Thursday, April 30, 2009

Grave of the Fireflies

Don't know if you have realized by reading my blog but I'm a animation fanatic, anything animated I'll watch, even if is targeted for kids. I am also always looking for a more mature animation, often looking into anime because at their end, animation is a equal media as movies, at least that's what I perceive. I exactly found that with Grave of the Fireflies a mature look on World War II, more specifically a social history look all done in animation?! The animation and history geek inside me are both dancing!

Context of the film is that it's in the middle of the War, and two young kids are escaping to the shelter when a firebombing is about to arrive. Firebombing isn't exactly a devastating war technique but at those regions of japan, with most wood house it can be, in essence they're simple tin can filled with oil. Their mother is quickly injured in this first firebombing of their hometown and they are forced to fend on their own since their father is in the Navy. Two kids, one fourteen year old boy and a four year old girl, living in a context of war. After their cruel aunt keeps hassling them they decide to permanently live in the shelter alone.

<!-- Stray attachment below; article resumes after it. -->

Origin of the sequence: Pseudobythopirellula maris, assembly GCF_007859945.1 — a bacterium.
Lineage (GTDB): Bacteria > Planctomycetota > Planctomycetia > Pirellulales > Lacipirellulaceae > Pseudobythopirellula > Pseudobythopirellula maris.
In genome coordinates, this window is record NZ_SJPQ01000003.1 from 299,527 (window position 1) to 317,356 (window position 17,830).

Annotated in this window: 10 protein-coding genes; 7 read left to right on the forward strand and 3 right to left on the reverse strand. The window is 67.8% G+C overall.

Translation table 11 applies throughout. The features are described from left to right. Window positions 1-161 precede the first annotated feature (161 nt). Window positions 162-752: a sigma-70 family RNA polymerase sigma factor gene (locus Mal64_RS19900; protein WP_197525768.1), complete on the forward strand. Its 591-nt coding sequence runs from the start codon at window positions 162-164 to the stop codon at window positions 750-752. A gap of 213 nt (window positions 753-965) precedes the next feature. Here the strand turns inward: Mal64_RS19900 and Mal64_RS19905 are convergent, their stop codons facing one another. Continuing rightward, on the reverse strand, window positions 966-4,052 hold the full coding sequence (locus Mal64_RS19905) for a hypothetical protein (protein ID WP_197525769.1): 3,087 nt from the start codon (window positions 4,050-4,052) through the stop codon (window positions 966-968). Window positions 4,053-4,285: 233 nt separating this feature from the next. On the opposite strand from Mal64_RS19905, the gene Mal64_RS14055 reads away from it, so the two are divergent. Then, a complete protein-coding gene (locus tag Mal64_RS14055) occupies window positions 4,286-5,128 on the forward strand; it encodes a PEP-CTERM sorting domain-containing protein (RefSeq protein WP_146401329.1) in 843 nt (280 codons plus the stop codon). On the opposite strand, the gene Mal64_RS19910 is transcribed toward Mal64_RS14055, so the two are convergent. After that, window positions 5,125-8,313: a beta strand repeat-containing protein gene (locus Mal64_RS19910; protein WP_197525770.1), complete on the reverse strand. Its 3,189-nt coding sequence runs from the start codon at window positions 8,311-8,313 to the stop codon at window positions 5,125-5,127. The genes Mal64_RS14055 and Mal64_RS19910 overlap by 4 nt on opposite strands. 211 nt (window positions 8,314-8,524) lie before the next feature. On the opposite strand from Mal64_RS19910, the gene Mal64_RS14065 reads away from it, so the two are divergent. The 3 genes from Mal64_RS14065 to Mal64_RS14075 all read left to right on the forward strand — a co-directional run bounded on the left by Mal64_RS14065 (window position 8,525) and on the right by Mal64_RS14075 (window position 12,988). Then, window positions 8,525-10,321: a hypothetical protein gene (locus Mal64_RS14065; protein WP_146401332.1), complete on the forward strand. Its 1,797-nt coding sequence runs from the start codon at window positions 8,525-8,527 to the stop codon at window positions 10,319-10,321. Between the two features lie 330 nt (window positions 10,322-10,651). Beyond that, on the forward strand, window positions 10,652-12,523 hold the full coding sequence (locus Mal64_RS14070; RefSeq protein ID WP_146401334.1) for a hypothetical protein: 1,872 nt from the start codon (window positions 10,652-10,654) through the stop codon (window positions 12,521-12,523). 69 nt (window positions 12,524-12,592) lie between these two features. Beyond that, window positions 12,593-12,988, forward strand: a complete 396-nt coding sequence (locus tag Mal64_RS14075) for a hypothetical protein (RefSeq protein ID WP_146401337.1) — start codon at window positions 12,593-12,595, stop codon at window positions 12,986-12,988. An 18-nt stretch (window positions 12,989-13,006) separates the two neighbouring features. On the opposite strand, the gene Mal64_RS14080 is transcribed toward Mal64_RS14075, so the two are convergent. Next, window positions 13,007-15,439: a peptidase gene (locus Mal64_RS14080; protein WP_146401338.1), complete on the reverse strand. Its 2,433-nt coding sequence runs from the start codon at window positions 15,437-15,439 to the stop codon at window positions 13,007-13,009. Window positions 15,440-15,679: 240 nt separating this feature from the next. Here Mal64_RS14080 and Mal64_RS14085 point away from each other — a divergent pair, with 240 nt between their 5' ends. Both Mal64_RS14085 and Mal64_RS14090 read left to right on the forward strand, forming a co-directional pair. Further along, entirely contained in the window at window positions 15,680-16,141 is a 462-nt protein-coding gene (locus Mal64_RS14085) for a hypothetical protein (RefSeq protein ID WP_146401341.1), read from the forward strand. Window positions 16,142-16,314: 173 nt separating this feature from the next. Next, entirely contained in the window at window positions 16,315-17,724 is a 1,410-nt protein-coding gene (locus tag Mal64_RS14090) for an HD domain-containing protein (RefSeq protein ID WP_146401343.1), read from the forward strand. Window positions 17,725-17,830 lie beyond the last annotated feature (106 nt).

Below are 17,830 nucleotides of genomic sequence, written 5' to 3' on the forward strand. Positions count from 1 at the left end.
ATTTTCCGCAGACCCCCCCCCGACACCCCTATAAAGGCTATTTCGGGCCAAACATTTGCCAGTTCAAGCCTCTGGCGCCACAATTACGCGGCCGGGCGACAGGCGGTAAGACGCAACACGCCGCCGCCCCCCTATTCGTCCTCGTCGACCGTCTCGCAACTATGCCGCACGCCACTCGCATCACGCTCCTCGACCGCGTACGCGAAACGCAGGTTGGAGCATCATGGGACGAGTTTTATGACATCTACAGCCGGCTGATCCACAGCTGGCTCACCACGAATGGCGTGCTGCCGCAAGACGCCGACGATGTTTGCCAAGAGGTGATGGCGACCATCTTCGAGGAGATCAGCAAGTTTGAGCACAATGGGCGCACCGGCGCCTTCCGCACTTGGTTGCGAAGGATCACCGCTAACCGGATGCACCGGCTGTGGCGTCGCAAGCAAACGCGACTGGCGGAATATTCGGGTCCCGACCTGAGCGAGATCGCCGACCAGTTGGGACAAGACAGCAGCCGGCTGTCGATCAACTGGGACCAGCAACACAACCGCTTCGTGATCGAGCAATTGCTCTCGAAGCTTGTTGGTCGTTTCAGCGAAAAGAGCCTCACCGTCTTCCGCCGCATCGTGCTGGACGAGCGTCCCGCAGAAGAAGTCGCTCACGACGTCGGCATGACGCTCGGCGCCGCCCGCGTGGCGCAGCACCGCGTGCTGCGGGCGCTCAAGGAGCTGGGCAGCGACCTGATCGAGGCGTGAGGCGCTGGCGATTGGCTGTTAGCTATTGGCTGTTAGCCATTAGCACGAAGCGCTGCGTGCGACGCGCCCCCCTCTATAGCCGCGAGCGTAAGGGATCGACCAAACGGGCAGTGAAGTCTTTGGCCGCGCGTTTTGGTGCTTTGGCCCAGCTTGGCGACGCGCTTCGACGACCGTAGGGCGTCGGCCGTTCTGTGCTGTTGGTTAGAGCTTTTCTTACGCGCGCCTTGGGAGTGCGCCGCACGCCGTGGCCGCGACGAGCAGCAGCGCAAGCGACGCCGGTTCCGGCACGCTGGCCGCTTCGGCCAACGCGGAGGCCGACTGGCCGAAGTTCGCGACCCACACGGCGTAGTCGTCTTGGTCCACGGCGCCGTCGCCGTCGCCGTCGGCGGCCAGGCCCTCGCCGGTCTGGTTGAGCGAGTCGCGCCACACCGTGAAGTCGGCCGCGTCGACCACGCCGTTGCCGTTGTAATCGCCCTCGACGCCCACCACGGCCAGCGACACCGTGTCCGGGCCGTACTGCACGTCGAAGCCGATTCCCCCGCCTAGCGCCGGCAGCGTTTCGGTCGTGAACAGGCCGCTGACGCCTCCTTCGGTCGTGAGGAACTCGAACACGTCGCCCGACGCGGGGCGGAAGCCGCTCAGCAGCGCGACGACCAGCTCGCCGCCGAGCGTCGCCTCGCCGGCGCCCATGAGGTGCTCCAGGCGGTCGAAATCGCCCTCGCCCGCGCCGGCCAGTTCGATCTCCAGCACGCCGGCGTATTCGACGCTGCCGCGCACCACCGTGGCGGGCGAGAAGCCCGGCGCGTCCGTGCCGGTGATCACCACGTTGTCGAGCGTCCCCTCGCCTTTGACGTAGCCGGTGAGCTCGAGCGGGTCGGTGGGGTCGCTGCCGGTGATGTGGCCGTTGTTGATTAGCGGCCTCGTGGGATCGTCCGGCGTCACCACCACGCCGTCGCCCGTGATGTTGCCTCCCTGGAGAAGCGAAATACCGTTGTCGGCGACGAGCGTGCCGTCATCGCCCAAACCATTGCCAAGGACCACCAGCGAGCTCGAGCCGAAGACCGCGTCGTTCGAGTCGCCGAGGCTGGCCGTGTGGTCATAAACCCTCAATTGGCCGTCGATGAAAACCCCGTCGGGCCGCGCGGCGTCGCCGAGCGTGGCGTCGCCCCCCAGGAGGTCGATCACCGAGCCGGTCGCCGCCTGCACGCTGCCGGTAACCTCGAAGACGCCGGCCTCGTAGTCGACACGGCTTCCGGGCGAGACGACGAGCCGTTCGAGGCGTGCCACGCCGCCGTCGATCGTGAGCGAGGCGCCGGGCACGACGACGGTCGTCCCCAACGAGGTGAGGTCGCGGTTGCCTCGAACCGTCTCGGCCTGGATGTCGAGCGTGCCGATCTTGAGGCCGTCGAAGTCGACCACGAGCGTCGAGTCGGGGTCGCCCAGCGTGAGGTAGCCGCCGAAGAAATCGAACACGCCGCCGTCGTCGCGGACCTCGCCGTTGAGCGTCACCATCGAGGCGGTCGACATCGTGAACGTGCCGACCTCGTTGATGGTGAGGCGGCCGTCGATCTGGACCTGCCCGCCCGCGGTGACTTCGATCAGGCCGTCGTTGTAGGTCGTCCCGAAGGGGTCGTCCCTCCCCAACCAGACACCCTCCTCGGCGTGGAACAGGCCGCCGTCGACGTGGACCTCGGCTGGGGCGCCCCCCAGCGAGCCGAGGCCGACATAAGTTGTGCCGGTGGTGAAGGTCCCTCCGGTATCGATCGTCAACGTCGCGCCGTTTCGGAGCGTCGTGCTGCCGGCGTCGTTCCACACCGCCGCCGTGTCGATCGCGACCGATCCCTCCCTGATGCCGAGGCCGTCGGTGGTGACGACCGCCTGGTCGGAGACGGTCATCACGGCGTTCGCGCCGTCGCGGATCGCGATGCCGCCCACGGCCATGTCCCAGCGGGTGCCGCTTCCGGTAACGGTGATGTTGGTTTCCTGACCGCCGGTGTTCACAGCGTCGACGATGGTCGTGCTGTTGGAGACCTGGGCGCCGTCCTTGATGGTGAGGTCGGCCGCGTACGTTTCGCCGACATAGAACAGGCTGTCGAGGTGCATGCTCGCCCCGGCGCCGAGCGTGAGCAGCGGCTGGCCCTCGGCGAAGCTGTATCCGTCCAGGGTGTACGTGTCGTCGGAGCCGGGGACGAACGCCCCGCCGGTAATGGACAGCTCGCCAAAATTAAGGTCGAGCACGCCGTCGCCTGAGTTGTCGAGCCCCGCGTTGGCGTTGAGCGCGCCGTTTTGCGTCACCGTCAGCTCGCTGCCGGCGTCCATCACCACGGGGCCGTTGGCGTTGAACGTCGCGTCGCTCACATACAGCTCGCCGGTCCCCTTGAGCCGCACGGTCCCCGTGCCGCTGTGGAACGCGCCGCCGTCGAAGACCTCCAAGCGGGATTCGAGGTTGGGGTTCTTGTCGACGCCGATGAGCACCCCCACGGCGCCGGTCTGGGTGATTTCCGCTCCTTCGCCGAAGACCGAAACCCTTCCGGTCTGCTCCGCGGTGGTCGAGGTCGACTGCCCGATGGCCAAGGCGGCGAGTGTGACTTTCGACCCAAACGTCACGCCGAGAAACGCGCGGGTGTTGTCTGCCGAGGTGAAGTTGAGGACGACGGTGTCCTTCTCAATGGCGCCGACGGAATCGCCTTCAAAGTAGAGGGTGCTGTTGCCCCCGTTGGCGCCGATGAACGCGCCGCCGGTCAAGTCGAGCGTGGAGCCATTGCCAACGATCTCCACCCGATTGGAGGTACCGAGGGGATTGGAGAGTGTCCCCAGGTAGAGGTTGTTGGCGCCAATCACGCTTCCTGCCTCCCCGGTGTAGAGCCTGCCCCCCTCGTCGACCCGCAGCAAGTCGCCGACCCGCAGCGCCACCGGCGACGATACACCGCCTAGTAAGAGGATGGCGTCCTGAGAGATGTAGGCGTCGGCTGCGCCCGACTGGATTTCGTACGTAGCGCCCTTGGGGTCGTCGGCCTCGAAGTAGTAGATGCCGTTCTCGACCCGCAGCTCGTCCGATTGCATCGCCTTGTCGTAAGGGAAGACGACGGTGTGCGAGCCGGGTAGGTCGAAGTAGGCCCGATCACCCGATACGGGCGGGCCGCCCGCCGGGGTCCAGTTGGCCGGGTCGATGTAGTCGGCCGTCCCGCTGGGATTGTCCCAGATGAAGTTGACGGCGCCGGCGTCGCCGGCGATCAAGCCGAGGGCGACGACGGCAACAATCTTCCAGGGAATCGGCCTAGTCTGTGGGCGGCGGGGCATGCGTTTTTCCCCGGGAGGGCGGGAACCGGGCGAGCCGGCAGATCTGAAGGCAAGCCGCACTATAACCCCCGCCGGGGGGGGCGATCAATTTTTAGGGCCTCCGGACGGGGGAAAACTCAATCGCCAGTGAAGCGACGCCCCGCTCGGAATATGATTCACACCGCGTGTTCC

The art style still holds up for today, nothing to complicated simply what they needed to push trough their message. Sometimes it can be downright gruesome, a few scenes really depict the burn victim eerily. Even sometimes the subtle changes in the kids physique when starvation takes toll on their bodies. Coupled with some great animation, really makes the film incredible. A simple scene were they are taking bath and a simple air bubble with a towel and its eventual pop, made it permanently stick in my mind and gave me a dumb grin on my face for no reason.

There are so many simple nuance that I love about the film. For instance it doesn't focus on the glorious battles of a country, in fact Japan loses the war. There isn't one single "action" scene if you know what I mean, no gunshot or battles, just the simple struggle of two individuals. Maybe I'm being brainwashed by one of my university professor and his constant preaching on the important of social history as opposed to event-driven history, but this really was an amazing look on other aspects of the effects of war. Lastly, there are these simple pauses, when I say simple pauses I mean it. These extra two second look on a particular action makes you really realize what going on and makes you think about it that much more.

I could talk about a lot of other things but I'm scared of spoiling anything for the people who haven't watched. There just something about it that's hard to explain, this unexplainable fear of the safety of those kids each time the sirens run. It isn't for everyone, I know people who would just shrug it off and say its too depressing. Still in my opinion a must see.

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